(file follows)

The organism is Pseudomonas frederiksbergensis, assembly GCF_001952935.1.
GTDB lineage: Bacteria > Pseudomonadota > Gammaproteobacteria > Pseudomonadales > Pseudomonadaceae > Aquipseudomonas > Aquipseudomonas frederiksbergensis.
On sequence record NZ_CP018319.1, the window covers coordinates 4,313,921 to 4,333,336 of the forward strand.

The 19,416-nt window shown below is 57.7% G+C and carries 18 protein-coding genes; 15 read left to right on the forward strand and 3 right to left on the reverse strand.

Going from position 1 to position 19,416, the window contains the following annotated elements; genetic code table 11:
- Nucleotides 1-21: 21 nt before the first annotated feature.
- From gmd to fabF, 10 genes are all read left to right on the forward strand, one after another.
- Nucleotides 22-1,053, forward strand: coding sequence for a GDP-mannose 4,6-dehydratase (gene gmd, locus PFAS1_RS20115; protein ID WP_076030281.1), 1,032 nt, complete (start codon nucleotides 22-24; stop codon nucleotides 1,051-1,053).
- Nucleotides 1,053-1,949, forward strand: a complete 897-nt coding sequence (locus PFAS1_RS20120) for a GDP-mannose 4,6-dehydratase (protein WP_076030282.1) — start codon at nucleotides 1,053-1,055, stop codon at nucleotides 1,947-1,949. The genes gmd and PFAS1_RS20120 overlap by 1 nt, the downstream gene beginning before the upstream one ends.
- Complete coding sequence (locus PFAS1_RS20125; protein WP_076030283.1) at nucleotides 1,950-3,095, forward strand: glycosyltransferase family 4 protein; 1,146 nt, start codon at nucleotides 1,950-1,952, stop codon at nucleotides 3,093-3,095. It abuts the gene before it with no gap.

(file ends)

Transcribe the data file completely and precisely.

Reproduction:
The organism is Pseudomonas frederiksbergensis, assembly GCF_001952935.1.
GTDB lineage: Bacteria > Pseudomonadota > Gammaproteobacteria > Pseudomonadales > Pseudomonadaceae > Aquipseudomonas > Aquipseudomonas frederiksbergensis.
On sequence record NZ_CP018319.1, the window covers coordinates 4,313,921 to 4,333,336 of the forward strand.

The 19,416-nt window shown below is 57.7% G+C and carries 18 protein-coding genes; 15 read left to right on the forward strand and 3 right to left on the reverse strand.

Going from position 1 to position 19,416, the window contains the following annotated elements; genetic code table 11:
- Nucleotides 1-21: 21 nt before the first annotated feature.
- From gmd to fabF, 10 genes are all read left to right on the forward strand, one after another.
- Nucleotides 22-1,053, forward strand: coding sequence for a GDP-mannose 4,6-dehydratase (gene gmd, locus PFAS1_RS20115; protein ID WP_076030281.1), 1,032 nt, complete (start codon nucleotides 22-24; stop codon nucleotides 1,051-1,053).
- Nucleotides 1,053-1,949, forward strand: a complete 897-nt coding sequence (locus PFAS1_RS20120) for a GDP-mannose 4,6-dehydratase (protein WP_076030282.1) — start codon at nucleotides 1,053-1,055, stop codon at nucleotides 1,947-1,949. The genes gmd and PFAS1_RS20120 overlap by 1 nt, the downstream gene beginning before the upstream one ends.
- Complete coding sequence (locus PFAS1_RS20125; protein WP_076030283.1) at nucleotides 1,950-3,095, forward strand: glycosyltransferase family 4 protein; 1,146 nt, start codon at nucleotides 1,950-1,952, stop codon at nucleotides 3,093-3,095. It abuts the gene before it with no gap.